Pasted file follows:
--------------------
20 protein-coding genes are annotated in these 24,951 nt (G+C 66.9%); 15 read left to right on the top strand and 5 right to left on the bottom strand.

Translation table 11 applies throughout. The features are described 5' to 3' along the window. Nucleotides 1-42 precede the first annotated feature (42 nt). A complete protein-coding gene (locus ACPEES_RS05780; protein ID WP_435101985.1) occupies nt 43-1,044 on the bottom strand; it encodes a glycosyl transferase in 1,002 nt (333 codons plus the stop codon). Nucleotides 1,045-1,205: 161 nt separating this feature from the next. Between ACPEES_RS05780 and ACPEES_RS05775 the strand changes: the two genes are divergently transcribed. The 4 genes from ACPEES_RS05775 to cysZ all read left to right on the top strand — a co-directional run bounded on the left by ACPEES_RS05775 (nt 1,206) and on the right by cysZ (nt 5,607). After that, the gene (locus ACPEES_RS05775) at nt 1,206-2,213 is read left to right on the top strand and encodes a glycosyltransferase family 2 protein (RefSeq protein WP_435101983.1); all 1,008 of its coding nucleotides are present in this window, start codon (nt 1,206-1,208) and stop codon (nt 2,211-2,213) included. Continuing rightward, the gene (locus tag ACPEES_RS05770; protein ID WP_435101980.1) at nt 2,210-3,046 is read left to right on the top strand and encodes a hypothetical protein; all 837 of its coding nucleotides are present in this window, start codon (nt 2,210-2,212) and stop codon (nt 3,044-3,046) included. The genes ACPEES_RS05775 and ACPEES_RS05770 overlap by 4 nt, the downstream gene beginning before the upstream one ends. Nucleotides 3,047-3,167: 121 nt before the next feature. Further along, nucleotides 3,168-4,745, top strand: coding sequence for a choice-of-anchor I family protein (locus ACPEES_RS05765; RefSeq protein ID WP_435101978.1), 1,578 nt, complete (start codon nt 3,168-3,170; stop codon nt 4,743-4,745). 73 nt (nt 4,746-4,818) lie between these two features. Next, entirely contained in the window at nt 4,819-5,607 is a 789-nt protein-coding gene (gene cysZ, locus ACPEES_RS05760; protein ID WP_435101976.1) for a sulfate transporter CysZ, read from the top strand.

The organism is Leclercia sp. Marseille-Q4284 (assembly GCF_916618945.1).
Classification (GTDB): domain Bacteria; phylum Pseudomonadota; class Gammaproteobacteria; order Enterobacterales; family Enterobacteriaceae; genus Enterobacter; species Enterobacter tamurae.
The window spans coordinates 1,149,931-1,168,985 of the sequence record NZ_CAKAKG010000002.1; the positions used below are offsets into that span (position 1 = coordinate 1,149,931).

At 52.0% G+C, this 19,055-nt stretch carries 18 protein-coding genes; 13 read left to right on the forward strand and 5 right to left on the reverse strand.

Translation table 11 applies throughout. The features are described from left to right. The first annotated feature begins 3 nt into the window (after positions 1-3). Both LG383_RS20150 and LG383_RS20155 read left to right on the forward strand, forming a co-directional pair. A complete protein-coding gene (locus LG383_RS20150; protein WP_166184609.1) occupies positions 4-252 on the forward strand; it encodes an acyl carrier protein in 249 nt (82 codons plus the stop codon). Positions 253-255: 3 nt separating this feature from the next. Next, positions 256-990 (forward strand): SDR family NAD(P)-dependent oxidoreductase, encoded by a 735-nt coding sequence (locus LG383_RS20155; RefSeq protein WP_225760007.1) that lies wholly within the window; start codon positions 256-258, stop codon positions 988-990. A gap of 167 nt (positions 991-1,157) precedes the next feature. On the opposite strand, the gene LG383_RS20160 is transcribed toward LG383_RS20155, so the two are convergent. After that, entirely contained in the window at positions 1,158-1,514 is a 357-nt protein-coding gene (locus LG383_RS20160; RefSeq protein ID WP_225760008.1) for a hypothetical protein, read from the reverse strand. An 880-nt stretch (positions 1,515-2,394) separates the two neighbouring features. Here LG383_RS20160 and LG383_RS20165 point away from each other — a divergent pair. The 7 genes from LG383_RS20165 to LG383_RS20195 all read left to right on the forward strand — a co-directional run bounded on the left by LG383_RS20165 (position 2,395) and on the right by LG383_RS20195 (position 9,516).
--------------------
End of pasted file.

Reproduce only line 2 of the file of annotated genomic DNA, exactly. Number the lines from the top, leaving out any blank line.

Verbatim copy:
Translation table 11 applies throughout. The features are described 5' to 3' along the window. Nucleotides 1-42 precede the first annotated feature (42 nt). A complete protein-coding gene (locus ACPEES_RS05780; protein ID WP_435101985.1) occupies nt 43-1,044 on the bottom strand; it encodes a glycosyl transferase in 1,002 nt (333 codons plus the stop codon). Nucleotides 1,045-1,205: 161 nt separating this feature from the next. Between ACPEES_RS05780 and ACPEES_RS05775 the strand changes: the two genes are divergently transcribed. The 4 genes from ACPEES_RS05775 to cysZ all read left to right on the top strand — a co-directional run bounded on the left by ACPEES_RS05775 (nt 1,206) and on the right by cysZ (nt 5,607). After that, the gene (locus ACPEES_RS05775) at nt 1,206-2,213 is read left to right on the top strand and encodes a glycosyltransferase family 2 protein (RefSeq protein WP_435101983.1); all 1,008 of its coding nucleotides are present in this window, start codon (nt 1,206-1,208) and stop codon (nt 2,211-2,213) included. Continuing rightward, the gene (locus tag ACPEES_RS05770; protein ID WP_435101980.1) at nt 2,210-3,046 is read left to right on the top strand and encodes a hypothetical protein; all 837 of its coding nucleotides are present in this window, start codon (nt 2,210-2,212) and stop codon (nt 3,044-3,046) included. The genes ACPEES_RS05775 and ACPEES_RS05770 overlap by 4 nt, the downstream gene beginning before the upstream one ends. Nucleotides 3,047-3,167: 121 nt before the next feature. Further along, nucleotides 3,168-4,745, top strand: coding sequence for a choice-of-anchor I family protein (locus ACPEES_RS05765; RefSeq protein ID WP_435101978.1), 1,578 nt, complete (start codon nt 3,168-3,170; stop codon nt 4,743-4,745). 73 nt (nt 4,746-4,818) lie between these two features. Next, entirely contained in the window at nt 4,819-5,607 is a 789-nt protein-coding gene (gene cysZ, locus ACPEES_RS05760; protein ID WP_435101976.1) for a sulfate transporter CysZ, read from the top strand.